Our second Kickstarter is now live. It’s Kids vs. Shoggoths! When Lovecraftian monsters descend on their school, three students fight back in this 24-page stand-alone comic.
We’ve got some great rewards, both digital and printed, so check out the campaign. There, you’ll find preview pages, information about the project, and plenty of other great stuff to scratch your scary comics itch.
Be sure to check it out!
It’s kids vs. shoggoths in the latest issue of House of Fear: The Grumpledowns Gang and the Case of the Mail-Order Shoggoths. Check out the teaser trailer for the comic which hits Kickstarter in May, 2017.
Matt Krotzer is finishing the letters on the next issue of House of Fear, which means production is just about finished. That means the Kickstarter campaign is just around the corner, making now a perfect time to present a preview of House of Fear: The Grumpledowns Gang and the Case of the Mail-Order Shoggoths.
This complete, stand-alone story is written by Brandon Barrows, with art by Rafael Loureiro. Josh Jensen once again provides colors, and Krotzer handles the design and letters.
We’ve settled on the title design for our series, House of Fear, and I think Matt Krotzer, our letterer and designer, nailed it. The design is an effective one: simple, creepy, and classic. Reminds me of my favorite horror comics from the 50s and 60s.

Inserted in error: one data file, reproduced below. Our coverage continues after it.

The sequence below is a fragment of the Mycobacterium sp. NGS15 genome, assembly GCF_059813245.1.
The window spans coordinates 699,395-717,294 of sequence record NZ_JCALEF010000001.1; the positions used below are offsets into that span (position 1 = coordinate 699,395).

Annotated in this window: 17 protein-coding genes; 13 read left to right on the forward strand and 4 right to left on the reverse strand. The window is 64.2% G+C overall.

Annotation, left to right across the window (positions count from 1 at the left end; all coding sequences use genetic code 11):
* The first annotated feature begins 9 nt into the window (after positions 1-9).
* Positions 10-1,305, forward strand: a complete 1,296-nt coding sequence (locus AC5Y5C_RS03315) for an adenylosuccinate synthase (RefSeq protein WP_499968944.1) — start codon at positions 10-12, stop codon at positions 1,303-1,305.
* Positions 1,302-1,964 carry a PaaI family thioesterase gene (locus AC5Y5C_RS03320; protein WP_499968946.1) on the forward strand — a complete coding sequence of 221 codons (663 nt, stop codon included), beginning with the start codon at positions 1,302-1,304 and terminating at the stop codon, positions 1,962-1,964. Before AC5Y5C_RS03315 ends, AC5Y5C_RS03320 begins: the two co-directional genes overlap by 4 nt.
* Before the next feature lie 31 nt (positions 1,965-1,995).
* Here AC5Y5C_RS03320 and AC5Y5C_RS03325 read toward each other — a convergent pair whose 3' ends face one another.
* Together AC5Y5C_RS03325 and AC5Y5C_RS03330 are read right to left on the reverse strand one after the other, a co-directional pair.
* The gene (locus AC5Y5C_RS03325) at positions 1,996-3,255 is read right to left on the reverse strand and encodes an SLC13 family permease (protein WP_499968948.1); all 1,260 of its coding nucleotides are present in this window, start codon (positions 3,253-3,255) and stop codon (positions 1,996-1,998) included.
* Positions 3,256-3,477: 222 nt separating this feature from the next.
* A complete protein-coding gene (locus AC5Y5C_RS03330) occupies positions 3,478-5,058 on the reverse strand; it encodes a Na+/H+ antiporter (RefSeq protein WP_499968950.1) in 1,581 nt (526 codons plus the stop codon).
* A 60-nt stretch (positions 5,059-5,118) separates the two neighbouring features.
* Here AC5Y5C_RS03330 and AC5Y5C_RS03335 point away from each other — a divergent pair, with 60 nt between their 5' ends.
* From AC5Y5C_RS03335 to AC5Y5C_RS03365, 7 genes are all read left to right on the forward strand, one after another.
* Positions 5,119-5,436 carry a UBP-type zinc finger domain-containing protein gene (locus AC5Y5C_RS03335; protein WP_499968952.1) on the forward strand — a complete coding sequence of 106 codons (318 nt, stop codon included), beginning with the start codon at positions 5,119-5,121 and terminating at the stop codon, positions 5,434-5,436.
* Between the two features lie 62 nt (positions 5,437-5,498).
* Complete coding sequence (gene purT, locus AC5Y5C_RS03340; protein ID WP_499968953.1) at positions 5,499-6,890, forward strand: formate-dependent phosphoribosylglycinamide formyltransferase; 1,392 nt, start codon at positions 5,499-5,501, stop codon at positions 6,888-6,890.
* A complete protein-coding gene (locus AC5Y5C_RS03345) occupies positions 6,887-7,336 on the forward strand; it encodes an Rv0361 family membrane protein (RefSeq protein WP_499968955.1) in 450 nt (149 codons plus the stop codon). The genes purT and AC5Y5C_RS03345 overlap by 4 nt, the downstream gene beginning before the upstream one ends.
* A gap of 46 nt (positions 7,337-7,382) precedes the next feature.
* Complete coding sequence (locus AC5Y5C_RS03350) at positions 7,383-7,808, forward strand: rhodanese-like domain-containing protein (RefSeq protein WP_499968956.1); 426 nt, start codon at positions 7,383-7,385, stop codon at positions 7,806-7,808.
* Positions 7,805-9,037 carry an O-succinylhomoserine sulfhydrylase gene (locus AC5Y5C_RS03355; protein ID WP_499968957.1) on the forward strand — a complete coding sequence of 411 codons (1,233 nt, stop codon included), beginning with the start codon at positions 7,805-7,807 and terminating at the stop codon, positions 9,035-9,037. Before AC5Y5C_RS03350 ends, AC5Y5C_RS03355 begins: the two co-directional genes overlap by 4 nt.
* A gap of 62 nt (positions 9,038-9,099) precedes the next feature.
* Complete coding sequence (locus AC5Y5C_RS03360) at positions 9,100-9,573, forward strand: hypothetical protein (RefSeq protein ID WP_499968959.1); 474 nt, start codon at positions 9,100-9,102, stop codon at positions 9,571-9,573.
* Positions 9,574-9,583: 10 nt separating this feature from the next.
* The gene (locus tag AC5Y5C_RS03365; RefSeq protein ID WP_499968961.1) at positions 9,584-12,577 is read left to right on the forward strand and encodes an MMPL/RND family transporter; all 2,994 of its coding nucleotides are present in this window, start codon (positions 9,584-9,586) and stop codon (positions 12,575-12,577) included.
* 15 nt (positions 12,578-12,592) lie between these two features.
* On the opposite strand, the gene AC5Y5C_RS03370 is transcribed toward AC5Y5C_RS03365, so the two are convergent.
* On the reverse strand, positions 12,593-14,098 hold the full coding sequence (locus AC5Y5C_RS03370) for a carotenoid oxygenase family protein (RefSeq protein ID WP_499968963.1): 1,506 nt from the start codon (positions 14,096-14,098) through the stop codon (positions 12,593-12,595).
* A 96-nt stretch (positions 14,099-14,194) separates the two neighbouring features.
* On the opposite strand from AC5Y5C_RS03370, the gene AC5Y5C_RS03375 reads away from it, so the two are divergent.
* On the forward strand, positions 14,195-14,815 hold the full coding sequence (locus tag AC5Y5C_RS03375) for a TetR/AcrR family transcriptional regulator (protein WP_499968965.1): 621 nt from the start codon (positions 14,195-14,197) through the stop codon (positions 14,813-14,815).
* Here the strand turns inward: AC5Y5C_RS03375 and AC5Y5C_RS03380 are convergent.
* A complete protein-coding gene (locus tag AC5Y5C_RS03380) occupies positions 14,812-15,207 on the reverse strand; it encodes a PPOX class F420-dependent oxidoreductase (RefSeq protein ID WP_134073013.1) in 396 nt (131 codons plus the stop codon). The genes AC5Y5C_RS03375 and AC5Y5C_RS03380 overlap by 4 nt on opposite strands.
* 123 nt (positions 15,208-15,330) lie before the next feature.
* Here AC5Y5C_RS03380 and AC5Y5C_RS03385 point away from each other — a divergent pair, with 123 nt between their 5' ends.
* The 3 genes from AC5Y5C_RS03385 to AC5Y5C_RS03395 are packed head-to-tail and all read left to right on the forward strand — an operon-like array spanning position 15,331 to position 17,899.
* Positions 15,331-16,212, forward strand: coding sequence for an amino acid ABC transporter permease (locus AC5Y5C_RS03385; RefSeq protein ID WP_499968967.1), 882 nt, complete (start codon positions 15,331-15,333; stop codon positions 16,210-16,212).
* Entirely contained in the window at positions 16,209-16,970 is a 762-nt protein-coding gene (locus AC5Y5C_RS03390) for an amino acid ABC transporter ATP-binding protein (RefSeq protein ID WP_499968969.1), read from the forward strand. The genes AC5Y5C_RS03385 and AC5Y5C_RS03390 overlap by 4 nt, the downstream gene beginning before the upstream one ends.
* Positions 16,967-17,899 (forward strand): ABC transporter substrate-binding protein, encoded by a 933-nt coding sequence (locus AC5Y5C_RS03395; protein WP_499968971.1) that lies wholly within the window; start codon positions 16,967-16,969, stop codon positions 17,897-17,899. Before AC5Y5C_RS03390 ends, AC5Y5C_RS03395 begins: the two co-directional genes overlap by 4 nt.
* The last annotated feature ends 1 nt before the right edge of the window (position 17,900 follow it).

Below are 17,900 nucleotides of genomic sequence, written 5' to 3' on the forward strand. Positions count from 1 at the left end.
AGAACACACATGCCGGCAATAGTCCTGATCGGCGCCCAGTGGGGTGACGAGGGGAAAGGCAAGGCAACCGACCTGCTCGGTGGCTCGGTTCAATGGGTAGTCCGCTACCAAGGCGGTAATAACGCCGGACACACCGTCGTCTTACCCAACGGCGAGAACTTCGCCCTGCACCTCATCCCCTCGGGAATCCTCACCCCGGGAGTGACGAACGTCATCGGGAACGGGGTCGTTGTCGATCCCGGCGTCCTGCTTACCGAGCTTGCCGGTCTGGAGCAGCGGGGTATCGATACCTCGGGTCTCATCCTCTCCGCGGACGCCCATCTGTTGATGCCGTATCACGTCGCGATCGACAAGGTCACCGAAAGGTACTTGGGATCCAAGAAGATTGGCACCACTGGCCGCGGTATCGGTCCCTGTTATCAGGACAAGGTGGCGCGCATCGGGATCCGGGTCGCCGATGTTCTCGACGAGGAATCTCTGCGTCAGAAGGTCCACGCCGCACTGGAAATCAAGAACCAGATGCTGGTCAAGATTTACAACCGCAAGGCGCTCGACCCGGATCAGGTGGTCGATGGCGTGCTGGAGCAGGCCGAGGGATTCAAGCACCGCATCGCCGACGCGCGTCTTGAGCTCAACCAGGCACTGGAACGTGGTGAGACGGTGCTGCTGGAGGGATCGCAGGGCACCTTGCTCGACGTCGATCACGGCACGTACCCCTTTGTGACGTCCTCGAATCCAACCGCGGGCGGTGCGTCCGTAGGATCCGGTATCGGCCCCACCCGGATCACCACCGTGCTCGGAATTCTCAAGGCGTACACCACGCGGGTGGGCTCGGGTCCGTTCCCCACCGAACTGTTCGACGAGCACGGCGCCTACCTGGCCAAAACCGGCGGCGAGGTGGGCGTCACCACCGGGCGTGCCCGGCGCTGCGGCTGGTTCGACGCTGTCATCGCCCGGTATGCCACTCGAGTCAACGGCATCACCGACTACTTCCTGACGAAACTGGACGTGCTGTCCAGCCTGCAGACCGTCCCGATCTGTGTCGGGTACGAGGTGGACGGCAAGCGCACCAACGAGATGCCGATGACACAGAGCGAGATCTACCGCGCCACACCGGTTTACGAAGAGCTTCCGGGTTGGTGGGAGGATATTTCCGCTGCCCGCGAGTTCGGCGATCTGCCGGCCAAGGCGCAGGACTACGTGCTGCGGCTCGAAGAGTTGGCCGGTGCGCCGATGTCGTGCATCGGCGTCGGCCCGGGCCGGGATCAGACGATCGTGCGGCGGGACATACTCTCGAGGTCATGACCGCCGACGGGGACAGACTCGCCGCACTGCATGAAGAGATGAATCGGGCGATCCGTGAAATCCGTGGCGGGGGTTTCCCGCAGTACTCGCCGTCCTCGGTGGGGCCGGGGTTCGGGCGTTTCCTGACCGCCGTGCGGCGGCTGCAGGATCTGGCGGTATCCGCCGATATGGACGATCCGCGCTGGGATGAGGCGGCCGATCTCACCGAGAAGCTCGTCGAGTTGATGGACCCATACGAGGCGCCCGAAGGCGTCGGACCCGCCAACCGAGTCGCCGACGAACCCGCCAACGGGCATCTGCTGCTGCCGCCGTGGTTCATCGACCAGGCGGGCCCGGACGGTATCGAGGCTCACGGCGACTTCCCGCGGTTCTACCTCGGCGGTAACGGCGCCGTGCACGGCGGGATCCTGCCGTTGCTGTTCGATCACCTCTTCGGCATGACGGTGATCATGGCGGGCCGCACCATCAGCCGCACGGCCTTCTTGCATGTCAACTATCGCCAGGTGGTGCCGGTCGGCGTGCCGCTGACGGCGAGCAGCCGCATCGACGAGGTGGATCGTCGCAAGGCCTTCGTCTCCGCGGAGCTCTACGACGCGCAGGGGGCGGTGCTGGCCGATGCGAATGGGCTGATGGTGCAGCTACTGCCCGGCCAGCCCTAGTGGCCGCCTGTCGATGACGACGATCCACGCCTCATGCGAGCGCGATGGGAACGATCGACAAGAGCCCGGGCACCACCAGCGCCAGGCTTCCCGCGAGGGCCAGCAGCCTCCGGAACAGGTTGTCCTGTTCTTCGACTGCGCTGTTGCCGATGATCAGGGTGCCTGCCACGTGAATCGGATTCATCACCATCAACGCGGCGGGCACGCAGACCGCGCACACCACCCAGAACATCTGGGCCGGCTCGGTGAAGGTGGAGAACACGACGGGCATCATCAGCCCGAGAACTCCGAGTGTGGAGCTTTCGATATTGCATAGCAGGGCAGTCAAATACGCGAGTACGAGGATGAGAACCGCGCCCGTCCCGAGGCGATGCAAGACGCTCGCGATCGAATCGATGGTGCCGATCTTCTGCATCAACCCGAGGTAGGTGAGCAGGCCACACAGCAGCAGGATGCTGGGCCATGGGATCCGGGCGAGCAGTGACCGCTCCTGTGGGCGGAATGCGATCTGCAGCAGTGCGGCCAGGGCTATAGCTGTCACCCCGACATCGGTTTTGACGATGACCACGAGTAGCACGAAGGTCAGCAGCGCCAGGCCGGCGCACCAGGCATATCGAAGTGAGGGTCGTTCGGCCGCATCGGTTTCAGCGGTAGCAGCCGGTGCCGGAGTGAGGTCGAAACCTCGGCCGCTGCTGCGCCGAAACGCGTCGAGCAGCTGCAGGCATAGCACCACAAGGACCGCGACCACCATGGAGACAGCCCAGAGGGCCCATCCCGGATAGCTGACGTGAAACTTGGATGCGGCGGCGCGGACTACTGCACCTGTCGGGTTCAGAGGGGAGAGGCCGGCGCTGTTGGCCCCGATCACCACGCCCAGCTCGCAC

Although the main title appearance won’t change from issue to issue, the intro text along the top will change from time to time. I’ve included a few samples below.
This first one will be the standard design for our comic book covers. The “Tales From” text indicates that the series is an anthology format, telling readers that they can expect stand-alone stories.
There are no plans to number our issues, at least on the cover. However, with this second design option, I think the “Welcome to” does a nice job of indicating that this is the first issue, enticing readers to pick up the book. I’ll probably also use this design for convention signage.
This third design won’t adorn any of our covers. However, I do see it as a sticker I give kids who’ve read one of our comics. It’s a sort of badge, indicating that you were able to overcome your fears and survive a scary story. I’d also love to hand out small versions of the stickers to kids who make their way through my garage haunt each Halloween.
Naturally, the main part of the design will be used often all by itself, without intro text along the top. And it’s possible we develop other text, too. It’s nice to have options.